NEW YORK – Assembly Speaker Sheldon Silver said he and Mayor Michael Bloomberg have reached an "understanding" that gives the mayor direct control of the city's schools.
"There is an understanding between the mayor and myself, and we've spoken to both the governor and Senator (Joseph) Bruno about that understanding," said Silver. "And we believe we can move forward to bring about a new era in education in the city of New York by having a Board of Education that is controlled by the mayor."
The agreement in principle, which must be approved by both houses of the state Legislature and signed by Gov. George Pataki, gives Bloomberg direct control of city schools — a goal of New York City mayors dating back to Edward Koch more than two decades ago.
This year, however, an unusual confluence of circumstances — most significantly, widespread public anger about the city's moribund 1.1-million pupil school system and Bloomberg's sheer force of will — were enough to eventually close the deal after months of tense negotiations.
Most details of the plan remained unclear Thursday afternoon, but Bloomberg aides said the mayor would likely discuss the plan in detail later in the day.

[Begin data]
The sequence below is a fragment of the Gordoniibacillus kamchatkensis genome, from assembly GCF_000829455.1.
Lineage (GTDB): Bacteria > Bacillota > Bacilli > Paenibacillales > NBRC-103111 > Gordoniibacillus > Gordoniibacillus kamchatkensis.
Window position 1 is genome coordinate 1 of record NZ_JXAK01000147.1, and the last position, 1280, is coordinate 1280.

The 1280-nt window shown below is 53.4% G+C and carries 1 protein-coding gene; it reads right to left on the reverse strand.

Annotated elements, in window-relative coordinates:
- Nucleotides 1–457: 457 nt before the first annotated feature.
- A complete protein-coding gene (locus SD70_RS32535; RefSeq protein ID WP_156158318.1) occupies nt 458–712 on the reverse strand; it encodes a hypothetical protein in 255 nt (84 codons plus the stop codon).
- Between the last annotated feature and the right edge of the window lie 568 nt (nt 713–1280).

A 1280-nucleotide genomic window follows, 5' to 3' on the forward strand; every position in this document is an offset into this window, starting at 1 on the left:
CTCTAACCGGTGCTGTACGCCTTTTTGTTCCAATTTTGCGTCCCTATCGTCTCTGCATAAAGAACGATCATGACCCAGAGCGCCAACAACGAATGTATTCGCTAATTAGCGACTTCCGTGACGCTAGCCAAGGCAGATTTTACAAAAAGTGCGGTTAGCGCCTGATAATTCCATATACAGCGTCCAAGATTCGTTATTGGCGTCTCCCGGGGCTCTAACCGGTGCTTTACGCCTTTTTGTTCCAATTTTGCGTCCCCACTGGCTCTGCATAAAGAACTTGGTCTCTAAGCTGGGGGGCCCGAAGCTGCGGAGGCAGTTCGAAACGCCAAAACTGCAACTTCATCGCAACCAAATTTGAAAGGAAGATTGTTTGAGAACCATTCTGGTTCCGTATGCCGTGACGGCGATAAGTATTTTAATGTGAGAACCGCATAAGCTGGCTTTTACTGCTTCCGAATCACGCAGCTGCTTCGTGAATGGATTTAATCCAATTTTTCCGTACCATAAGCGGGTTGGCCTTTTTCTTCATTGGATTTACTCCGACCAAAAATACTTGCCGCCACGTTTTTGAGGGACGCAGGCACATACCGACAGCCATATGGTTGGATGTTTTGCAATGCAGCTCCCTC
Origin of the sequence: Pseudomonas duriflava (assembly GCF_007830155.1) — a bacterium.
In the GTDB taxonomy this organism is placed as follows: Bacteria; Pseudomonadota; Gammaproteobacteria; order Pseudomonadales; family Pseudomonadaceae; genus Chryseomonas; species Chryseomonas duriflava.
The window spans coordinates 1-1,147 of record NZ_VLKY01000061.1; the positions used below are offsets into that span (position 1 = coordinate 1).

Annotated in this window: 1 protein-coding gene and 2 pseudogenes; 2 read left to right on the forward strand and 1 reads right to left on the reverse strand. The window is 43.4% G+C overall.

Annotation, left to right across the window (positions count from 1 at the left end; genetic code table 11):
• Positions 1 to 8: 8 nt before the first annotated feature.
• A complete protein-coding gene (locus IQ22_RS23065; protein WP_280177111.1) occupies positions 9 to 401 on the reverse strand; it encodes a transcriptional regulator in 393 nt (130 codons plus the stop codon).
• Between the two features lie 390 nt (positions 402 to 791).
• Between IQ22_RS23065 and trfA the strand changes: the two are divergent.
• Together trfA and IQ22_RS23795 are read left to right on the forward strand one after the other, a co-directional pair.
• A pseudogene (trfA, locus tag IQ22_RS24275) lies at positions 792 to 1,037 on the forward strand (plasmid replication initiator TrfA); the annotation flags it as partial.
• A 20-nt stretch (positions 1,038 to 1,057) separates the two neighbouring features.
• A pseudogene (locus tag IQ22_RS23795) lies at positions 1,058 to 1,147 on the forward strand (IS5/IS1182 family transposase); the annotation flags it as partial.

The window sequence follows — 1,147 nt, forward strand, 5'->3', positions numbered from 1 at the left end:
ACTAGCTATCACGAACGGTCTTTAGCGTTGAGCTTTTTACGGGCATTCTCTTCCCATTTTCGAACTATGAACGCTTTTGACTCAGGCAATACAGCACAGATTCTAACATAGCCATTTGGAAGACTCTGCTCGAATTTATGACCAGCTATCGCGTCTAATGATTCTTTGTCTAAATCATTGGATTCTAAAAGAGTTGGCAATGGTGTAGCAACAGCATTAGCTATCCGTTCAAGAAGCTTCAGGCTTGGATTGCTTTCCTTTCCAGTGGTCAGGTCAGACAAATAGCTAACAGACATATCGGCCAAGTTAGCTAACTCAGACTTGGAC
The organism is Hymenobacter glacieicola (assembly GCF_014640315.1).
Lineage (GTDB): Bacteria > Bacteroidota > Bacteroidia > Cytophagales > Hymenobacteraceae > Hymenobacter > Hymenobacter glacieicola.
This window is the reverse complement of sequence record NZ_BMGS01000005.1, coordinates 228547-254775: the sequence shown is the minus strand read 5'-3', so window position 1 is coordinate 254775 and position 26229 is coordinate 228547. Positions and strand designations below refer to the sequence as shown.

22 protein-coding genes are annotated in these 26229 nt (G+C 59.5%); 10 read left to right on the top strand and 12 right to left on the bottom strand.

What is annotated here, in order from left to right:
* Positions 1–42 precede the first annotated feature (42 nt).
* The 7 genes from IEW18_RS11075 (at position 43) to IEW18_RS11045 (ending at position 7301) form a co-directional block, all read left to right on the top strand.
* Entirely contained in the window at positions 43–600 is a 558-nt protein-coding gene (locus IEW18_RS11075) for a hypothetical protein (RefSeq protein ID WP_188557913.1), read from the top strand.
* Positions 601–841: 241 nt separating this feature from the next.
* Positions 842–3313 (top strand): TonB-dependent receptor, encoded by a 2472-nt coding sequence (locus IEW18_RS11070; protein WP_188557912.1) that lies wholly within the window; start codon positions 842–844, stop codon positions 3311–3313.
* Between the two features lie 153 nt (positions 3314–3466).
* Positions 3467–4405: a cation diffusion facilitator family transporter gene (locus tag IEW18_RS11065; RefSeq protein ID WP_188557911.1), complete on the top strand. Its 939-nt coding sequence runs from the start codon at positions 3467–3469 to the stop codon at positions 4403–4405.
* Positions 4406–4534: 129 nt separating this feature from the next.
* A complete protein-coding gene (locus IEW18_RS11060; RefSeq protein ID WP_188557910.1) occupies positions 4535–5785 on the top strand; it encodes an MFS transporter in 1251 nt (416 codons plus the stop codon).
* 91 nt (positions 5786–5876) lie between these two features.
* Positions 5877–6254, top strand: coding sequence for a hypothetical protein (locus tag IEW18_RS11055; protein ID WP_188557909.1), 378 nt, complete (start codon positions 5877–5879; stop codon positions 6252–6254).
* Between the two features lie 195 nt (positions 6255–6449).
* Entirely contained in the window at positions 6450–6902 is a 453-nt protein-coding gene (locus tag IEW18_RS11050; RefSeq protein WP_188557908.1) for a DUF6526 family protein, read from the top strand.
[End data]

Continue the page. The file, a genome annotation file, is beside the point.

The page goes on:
Bloomberg, a Republican, made education reform one of the primary themes of his mayoral campaign last year, even after the World Trade Center attack when conventional wisdom suggested it was rebuilding — not education — that was on the mind of the average voter.
The public concern with the condition of schools grew so intense in fact, that state Assembly members representing the city warned Silver that voters would take their anger out at the polls if no deal to reform schools was reached.
The accord, which has been more than three months in the making, expands the Board of Education from eight to 13 members. Bloomberg will pick a new chancellor to serve on the board and will also select seven other members as well. The city's five borough presidents will continue to pick one member each.
Bloomberg had sought to strip the board of most of its authority, including setting policy, but Silver said Thursday that the board would continue to be involved in both policy-making and budgetary decisions.
The two did agree, however, to abolish 32 community school boards next June, and in the meantime, to have local school superintendents be selected directly by the chancellor.
The U.S. Justice Department, however, must approve any changes to the boards, which will likely be replaced by another entity to ensure parent participation.